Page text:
In California schools, in particular, you seem to be dealing every day with cultural, ethnic, and language issues. And sheer numbers. Are there ways for you to contribute spiritual ideas to the blending of this diverse population?
Yes, yes, and yes! My particular school is a dual-immersion school. Fifty percent of our student population speak Spanish as their primary language. The other 50 percent speak English. But this wonderful situation offers an opportunity for children to help one another when they're being taught in their respective language groups.
I love the idea that we're all sons and daughters of one infinite, good, God—including every child I teach. It simplifies everything when I think through the synonyms for God given in Science and Health before I go into the classroom—Principle, Mind, Soul, Spirit, Life, Truth, Love (see p. 587). Those are the qualities I'd like to see expressed by everyone there, at all times. And I find that if I take that approach with each lesson, most difficulties just melt away.
When I realize I'm becoming too caught up in test scores and the disappointing results I sometimes get—especially among those who are new to the United States or to our school or whatever—I try to divorce myself from this picture of children as a bunch of numbers. They're not. Each one has a name. They come into my classroom as individuals. They reflect the same divine Mind that I reflect. And there's an amazing array of qualities they express. It's my job to let them bloom. I can't force the petals open. But I must take the time to water the ideas they represent and make sure they get enough sunlight.
Mary Baker Eddy spoke about talents and their improvement. She wrote: "God is not separate from the wisdom He bestows. The talents He gives we must improve" (Science and Health, p. 6). And for me, as a teacher, that means I need to recognize that every child has individual talents, and it's my job to nurture them so that those talents improve. That's a pretty big job. But the way I look at it, it's an honor.
Do you have an example of nurturing that brought healing results?
Well, I recall a time when I was teaching a class of about 30 third-graders, and things weren't going well. It was the second year of my teaching career, and I had a lot to learn. Within a few months I was ready to give up. Several of the students had come in labeled ADD (Attention Deficit Disorder) or ADHD (Attention Deficit Hyperactivity Disorder), which didn't make it any easier for me.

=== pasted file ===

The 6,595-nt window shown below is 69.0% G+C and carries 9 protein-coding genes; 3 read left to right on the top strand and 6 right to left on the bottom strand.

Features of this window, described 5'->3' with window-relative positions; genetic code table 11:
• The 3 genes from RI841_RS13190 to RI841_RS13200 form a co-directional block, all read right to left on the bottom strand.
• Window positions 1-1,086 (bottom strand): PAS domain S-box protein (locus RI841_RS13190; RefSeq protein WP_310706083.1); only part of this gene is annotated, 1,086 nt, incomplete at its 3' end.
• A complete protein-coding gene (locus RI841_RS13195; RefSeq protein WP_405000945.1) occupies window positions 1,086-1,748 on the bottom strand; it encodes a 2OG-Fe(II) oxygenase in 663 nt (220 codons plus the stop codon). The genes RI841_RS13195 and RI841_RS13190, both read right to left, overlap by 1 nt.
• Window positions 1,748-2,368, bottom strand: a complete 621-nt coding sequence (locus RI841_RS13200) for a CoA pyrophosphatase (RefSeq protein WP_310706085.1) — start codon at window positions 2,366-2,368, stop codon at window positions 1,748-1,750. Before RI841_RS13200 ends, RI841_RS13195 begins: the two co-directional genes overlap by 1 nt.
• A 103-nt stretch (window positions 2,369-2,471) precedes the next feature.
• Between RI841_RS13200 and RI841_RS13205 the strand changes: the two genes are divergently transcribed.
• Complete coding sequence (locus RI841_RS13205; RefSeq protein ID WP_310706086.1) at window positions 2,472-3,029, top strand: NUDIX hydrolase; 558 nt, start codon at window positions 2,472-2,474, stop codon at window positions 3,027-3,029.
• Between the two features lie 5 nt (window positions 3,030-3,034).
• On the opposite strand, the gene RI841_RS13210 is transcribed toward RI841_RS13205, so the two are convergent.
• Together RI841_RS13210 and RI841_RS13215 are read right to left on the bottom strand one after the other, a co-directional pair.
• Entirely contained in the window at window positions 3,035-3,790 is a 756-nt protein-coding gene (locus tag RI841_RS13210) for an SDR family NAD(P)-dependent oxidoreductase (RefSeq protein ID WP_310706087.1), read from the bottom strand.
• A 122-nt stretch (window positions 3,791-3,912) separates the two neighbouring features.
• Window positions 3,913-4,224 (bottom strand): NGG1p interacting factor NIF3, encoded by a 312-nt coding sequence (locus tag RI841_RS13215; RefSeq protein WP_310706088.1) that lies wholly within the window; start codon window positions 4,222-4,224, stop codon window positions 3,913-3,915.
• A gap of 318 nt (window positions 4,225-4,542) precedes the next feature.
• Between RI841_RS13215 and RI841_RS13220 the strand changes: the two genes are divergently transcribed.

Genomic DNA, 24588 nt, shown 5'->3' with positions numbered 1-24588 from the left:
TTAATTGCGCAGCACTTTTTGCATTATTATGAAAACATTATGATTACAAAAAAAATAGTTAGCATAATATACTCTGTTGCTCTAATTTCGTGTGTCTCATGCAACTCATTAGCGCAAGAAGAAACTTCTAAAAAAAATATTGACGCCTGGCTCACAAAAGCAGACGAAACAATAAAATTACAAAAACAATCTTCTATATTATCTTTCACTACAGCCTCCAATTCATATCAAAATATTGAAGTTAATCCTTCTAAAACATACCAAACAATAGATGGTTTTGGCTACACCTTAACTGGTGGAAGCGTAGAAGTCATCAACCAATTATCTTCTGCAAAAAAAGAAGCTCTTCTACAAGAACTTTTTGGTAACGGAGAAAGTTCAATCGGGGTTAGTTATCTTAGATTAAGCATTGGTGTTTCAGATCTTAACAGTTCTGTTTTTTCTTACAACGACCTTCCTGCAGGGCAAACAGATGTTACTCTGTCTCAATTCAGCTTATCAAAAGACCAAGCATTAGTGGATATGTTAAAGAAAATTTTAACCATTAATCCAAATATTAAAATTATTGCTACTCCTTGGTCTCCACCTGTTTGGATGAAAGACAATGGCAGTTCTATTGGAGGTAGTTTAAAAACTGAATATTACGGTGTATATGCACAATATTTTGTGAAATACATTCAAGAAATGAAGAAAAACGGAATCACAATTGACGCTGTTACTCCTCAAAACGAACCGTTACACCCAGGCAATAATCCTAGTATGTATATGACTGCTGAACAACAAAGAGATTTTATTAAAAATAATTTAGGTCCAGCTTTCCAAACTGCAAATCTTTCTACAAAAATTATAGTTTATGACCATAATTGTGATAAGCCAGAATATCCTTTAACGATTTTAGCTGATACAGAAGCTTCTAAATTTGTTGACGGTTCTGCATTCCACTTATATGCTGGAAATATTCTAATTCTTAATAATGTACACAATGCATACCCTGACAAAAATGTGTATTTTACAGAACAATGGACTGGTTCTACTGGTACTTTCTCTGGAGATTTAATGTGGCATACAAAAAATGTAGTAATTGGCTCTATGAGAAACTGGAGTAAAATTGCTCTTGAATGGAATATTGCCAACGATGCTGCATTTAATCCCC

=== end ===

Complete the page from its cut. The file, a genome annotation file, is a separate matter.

One day, one of these boys got upset for no definable reason. He dumped his whole desk, and walked out of the room. Immediately I prayed to know that I wasn't really the one in charge. God ruled in that classroom.
When the boy came back at the end of the day when most of the students had left, I asked him to pick everything up, but he refused. I said quietly but firmly, "You need to pick it up." And he continued to argue. Then he picked up a chair and held it above me, threatening to hurl it at me. I said, "I'm not moving." At that moment, there was probably a little bit of fear in my thinking, but I stood my ground. It was rather like David and Goliath in a sense, even though he was the smaller one.
For a few moments he glared at me, then threw the chair across the room, where it landed harmlessly against a desk. Then he went out of the door. I remained calm and quiet, trying to see the child of God in him, loving the boy as best I could, and forgiving him in my heart.
The boy was suspended for three days, and then called into the superintendent's office, to which I was also invited. During the boy's absence, I had refused to think of him as some sort of villain with an unflattering label attached to him, but instead as a child of God, reflecting God's undeviating, stable, totally predictable goodness.
At that meeting in the office, we talked about the need for calmness and cooperation on everyone's part, and the boy listened attentively. After a pause, a sense of mutual respect filled the room. Without a moment's hesitation, he gave me a hug, and I hugged him back. From that point on, there was more peace in my classroom, and a feeling of mutual respect, especially from that boy.
Several years later, I ran into him on the street, not far from the school where I'd taught, and he told me excitedly about the career he was starting. It was great to see him so happy and hear about what he'd been up to.
So what's your agenda for prayer as you get ready to go back to school?
That I become a better listener—for God's guidance, and to hear what the children are saying. You have to listen. A good teacher is a student, too. If I'm not open to learning myself, then how can I possibly teach them? My students never fail to teach me something new every day. It's amazing the opportunities I have to learn from them—if I'm listening, and if I'm in tune with what they're doing, and what they're trying to teach themselves and one another.
I believe gratitude is at the heart of teaching. It sparks growth in everyone involved in the situations you're facing together. I'm grateful that I have an opportunity to teach such amazing children—that I have so many opportunities to grow as a teacher, and that I have the spiritual tools to do that.
FOR MORE ON THIS TOPIC
To hear Erich Marthaler speak on this topic, tune in to Sentinel Radio during the week of August 29–September 4, 2009. For a listing of broadcast locations and times, go to www.sentinelradio.com. To purchase a download of this radio program, #935, on or after August 29, go to www.sentinelradio.com and click on Audio Download Store.